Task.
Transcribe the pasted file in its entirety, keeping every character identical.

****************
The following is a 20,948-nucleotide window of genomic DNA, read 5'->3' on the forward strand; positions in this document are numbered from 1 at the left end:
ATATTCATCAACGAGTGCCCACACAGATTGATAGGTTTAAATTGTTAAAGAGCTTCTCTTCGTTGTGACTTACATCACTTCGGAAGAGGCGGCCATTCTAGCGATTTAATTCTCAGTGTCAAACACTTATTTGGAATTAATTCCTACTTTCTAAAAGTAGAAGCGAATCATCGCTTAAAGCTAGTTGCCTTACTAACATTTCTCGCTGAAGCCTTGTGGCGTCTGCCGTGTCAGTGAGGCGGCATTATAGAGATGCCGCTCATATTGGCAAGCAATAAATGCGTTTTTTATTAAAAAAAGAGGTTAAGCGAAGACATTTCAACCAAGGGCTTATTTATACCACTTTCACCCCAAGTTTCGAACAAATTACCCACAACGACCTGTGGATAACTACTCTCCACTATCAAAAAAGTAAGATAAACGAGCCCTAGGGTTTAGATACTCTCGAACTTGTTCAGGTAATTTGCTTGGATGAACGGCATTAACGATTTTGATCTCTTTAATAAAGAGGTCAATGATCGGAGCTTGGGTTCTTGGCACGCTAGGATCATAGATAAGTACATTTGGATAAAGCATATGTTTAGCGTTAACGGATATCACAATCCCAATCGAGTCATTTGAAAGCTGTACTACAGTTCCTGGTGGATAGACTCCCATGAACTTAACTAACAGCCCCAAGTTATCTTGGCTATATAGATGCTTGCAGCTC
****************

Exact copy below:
The following is a 20,948-nucleotide window of genomic DNA, read 5'->3' on the forward strand; positions in this document are numbered from 1 at the left end:
ATATTCATCAACGAGTGCCCACACAGATTGATAGGTTTAAATTGTTAAAGAGCTTCTCTTCGTTGTGACTTACATCACTTCGGAAGAGGCGGCCATTCTAGCGATTTAATTCTCAGTGTCAAACACTTATTTGGAATTAATTCCTACTTTCTAAAAGTAGAAGCGAATCATCGCTTAAAGCTAGTTGCCTTACTAACATTTCTCGCTGAAGCCTTGTGGCGTCTGCCGTGTCAGTGAGGCGGCATTATAGAGATGCCGCTCATATTGGCAAGCAATAAATGCGTTTTTTATTAAAAAAAGAGGTTAAGCGAAGACATTTCAACCAAGGGCTTATTTATACCACTTTCACCCCAAGTTTCGAACAAATTACCCACAACGACCTGTGGATAACTACTCTCCACTATCAAAAAAGTAAGATAAACGAGCCCTAGGGTTTAGATACTCTCGAACTTGTTCAGGTAATTTGCTTGGATGAACGGCATTAACGATTTTGATCTCTTTAATAAAGAGGTCAATGATCGGAGCTTGGGTTCTTGGCACGCTAGGATCATAGATAAGTACATTTGGATAAAGCATATGTTTAGCGTTAACGGATATCACAATCCCAATCGAGTCATTTGAAAGCTGTACTACAGTTCCTGGTGGATAGACTCCCATGAACTTAACTAACAGCCCCAAGTTATCTTGGCTATATAGATGCTTGCAGCTC